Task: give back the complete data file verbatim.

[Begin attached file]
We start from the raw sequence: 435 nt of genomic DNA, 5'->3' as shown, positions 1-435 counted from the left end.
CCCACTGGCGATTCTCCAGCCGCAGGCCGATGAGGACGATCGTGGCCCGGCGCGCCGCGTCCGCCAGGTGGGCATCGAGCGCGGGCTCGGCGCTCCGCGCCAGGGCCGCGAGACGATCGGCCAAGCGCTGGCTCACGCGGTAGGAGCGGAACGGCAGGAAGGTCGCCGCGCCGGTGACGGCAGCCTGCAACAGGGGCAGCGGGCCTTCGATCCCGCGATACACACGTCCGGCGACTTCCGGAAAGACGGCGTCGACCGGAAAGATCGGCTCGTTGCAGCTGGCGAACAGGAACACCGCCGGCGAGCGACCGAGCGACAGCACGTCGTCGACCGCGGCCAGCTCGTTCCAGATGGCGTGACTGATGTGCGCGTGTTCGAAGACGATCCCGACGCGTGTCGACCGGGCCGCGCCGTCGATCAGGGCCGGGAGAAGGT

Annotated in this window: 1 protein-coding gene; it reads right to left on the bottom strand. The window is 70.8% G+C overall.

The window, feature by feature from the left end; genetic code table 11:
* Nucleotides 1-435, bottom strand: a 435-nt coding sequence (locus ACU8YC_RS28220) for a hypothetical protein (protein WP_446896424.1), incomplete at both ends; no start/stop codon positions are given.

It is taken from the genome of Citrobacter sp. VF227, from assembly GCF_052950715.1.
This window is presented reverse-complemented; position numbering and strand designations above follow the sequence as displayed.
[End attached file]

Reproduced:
We start from the raw sequence: 435 nt of genomic DNA, 5'->3' as shown, positions 1-435 counted from the left end.
CCCACTGGCGATTCTCCAGCCGCAGGCCGATGAGGACGATCGTGGCCCGGCGCGCCGCGTCCGCCAGGTGGGCATCGAGCGCGGGCTCGGCGCTCCGCGCCAGGGCCGCGAGACGATCGGCCAAGCGCTGGCTCACGCGGTAGGAGCGGAACGGCAGGAAGGTCGCCGCGCCGGTGACGGCAGCCTGCAACAGGGGCAGCGGGCCTTCGATCCCGCGATACACACGTCCGGCGACTTCCGGAAAGACGGCGTCGACCGGAAAGATCGGCTCGTTGCAGCTGGCGAACAGGAACACCGCCGGCGAGCGACCGAGCGACAGCACGTCGTCGACCGCGGCCAGCTCGTTCCAGATGGCGTGACTGATGTGCGCGTGTTCGAAGACGATCCCGACGCGTGTCGACCGGGCCGCGCCGTCGATCAGGGCCGGGAGAAGGT

Annotated in this window: 1 protein-coding gene; it reads right to left on the bottom strand. The window is 70.8% G+C overall.

The window, feature by feature from the left end; genetic code table 11:
* Nucleotides 1-435, bottom strand: a 435-nt coding sequence (locus ACU8YC_RS28220) for a hypothetical protein (protein WP_446896424.1), incomplete at both ends; no start/stop codon positions are given.

It is taken from the genome of Citrobacter sp. VF227, from assembly GCF_052950715.1.
This window is presented reverse-complemented; position numbering and strand designations above follow the sequence as displayed.